The parade was renamed. What we all know now as the Macy’s Thanksgiving day parade, but even a bigger change that year was the introduction of balloons. Yes, those iconic signature balloons that come to mind. When you think of the Macy’s parade, many point to one Tony Sarge for coming up with the balloon idea, he was a marionette maker that came to the States from London. The zoo animals have become a bit unwieldy for the parade organizers and they were scaring the kids too. So balloons were thought of, and they replaced the contingent from the zoo. The very first balloon you ask. Well, that honor went to Felix, the cat, a cartoon character that had been invented during the silent film era, but organizers had one small problem with balloons. There was no way to deflate them. So at the conclusion of the parade, they were released into the air and eventually all popped, but the release of the balloons would cause all sorts of problems.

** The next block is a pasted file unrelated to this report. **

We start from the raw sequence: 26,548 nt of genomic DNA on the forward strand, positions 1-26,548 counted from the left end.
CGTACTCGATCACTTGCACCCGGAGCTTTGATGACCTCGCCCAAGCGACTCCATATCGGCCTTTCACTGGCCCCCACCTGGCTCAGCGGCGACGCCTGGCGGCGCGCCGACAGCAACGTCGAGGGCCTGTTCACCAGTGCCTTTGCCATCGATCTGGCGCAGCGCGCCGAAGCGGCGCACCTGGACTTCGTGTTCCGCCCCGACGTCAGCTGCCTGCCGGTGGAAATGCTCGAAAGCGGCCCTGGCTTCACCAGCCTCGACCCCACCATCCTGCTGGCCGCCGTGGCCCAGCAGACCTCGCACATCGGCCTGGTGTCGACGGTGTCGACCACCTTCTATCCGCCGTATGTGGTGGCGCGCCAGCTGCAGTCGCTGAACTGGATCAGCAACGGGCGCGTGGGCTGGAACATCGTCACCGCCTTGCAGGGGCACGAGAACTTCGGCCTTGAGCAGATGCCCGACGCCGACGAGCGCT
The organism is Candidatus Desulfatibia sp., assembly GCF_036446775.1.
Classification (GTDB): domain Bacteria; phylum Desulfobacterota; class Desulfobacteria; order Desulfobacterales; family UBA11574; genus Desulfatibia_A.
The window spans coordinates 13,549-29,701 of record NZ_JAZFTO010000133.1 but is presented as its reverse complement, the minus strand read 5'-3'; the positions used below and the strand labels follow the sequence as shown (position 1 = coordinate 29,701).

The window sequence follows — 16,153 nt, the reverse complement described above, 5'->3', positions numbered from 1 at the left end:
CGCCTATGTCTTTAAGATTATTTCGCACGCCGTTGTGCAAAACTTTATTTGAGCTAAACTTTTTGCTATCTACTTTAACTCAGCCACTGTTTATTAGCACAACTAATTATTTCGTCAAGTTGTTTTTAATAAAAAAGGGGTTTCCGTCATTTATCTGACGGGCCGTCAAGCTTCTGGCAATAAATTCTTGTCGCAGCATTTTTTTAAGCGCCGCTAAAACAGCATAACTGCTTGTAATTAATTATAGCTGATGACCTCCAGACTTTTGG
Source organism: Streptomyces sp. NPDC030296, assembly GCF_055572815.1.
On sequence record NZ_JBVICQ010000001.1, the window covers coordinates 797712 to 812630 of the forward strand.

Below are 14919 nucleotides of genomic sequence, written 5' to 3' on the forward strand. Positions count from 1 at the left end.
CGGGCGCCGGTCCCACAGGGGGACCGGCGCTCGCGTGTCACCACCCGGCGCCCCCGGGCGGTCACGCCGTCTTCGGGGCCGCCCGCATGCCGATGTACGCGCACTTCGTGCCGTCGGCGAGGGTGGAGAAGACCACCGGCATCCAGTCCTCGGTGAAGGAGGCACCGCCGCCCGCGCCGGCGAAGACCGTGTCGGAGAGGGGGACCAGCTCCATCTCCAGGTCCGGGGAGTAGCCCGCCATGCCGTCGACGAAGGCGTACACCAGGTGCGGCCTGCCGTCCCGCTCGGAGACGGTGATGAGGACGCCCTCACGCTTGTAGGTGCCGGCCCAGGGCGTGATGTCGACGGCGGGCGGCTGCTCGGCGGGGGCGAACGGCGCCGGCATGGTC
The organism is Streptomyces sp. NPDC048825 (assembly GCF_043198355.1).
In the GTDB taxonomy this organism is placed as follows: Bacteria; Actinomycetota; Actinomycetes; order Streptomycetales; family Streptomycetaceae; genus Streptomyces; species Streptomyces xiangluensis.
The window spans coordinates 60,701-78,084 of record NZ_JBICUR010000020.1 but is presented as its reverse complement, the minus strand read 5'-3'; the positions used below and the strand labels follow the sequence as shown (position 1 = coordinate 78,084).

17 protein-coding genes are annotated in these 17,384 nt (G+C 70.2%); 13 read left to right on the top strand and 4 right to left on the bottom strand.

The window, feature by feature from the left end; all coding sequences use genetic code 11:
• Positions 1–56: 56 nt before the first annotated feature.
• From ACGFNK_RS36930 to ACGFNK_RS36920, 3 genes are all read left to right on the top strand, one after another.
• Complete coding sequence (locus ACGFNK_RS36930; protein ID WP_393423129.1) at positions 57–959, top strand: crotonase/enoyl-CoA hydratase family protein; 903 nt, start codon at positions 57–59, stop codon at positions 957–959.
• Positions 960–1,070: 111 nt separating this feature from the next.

Scott Luton (10:19):

And it was discontinued in 1932, 1934 was a big year for the parade as a Mickey mouse balloon appeared for the first time. But just who made all of these balloons? Well, as some might expect, Goodyear tire and rubber company was instrumental. In fact, Goodyear would make the balloons from 1927. The very first year to 1980 Kemp balloons would make them from 1981 to 1983. And from 1984 through last year, Sioux falls, South Dakota based Aerostar would make the balloons Aerostar is a division of Raven industries. I manufactured. It was founded in 1956 by four men who left general mills after receiving startup capital to launch operations. But in those early years, the Macy’s Thanksgiving day parade was largely and solely a New York event then came the 1947 film the classic miracle on 34th street, where Macy’s in the parade plays a big role. In fact, footage from the 1946 parade appears in the film, R H Macy also appears in the film portrayed by Harry antrum.

Scott Luton (11:33):